Python on Crays

Mark Dickinson dickinsm at gmail.com
Thu Aug 27 20:48:11 CEST 2009


On Aug 25, 11:34 pm, Carrie Farberow <farbe... at wisc.edu> wrote:
> Ok, here are links to word documents outlining the commands I executed as well as the make.log file and the make_install.log file
> [links snipped]

So from the output of make, it looks as though none of the
modules specified in the Modules/Setup file is being built
at all on your system.  So not just unicodedata, but the
math, cmath, array, itertools modules and more are
missing from your build.

You can check this by running Python:  after the make step
finishes, you should have a working Python executable called
'python' in the current directory;  if you start it up and
then type 'import math' at the '>>>' prompt, I'm guessing
you'll get an error message that looks something like:

ImportError: No module named math

I don't have much idea why those modules aren't being built;
I tried imitating the relevant parts of your instructions
(to the degree that they make sense on my non-Cray system)
without any problems.

Anyway, I agree that issue1594809 doesn't look so relevant;
the only common factor is that in both cases Python is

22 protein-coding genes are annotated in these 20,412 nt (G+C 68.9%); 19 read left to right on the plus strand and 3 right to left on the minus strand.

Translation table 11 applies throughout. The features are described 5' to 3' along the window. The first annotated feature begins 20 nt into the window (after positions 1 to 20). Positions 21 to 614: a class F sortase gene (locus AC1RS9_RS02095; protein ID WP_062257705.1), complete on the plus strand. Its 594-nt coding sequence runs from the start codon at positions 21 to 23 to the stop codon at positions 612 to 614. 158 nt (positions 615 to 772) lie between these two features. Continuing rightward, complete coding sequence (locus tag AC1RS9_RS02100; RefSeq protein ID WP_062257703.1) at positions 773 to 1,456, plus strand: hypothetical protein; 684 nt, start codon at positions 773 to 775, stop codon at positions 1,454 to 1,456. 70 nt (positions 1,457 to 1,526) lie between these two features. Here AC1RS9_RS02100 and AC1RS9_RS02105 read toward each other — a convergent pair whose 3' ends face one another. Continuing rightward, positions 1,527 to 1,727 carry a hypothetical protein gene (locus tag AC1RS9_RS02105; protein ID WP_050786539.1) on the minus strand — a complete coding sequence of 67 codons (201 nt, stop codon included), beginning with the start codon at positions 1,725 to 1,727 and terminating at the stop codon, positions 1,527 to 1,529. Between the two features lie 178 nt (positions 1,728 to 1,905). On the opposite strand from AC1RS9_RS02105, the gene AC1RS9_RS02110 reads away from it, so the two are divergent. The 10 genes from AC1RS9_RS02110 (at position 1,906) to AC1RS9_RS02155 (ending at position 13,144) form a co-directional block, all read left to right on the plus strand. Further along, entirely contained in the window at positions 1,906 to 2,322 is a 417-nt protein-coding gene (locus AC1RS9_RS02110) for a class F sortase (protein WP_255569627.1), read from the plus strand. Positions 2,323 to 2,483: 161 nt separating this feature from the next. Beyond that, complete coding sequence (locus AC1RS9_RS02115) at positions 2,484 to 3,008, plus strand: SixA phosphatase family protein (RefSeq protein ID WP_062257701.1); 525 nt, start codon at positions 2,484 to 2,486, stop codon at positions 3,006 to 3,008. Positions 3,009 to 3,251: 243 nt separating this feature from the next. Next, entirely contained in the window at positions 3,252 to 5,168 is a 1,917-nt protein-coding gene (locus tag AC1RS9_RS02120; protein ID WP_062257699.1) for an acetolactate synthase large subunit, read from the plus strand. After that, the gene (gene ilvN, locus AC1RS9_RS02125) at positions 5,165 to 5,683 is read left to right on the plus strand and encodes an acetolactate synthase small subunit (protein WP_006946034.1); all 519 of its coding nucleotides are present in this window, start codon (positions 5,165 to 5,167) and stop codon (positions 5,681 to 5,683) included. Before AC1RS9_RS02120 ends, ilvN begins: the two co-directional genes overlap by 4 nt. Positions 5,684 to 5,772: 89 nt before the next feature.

failing to find the unicodedata module;  but in that issue
the unicodedata module is present but doesn't get found
because the paths are messed up, while in your case the
unicodedata module isn't being built at all.

Suggestions:

(1) double check that you've uncommented the appropriate lines
in the Modules/Setup file.  E.g., after the configure step, there's
a line in Modules/Setup that looks like:

#unicodedata unicodedata.c    # static Unicode character database

that leading '#' should be removed so that it looks like:

unicodedata unicodedata.c    # static Unicode character database

and similarly for the other modules in that section.
Make sure that you're editing the Modules/Setup file
*after* the configure step and *before* the make step.

(2) Find a local Unix/Python guru and ask him/her to
help out.  These sorts of problems are generally much
easier to figure out when you've got direct access to
the machine.

Sorry I can't be more help than this.

--
Mark



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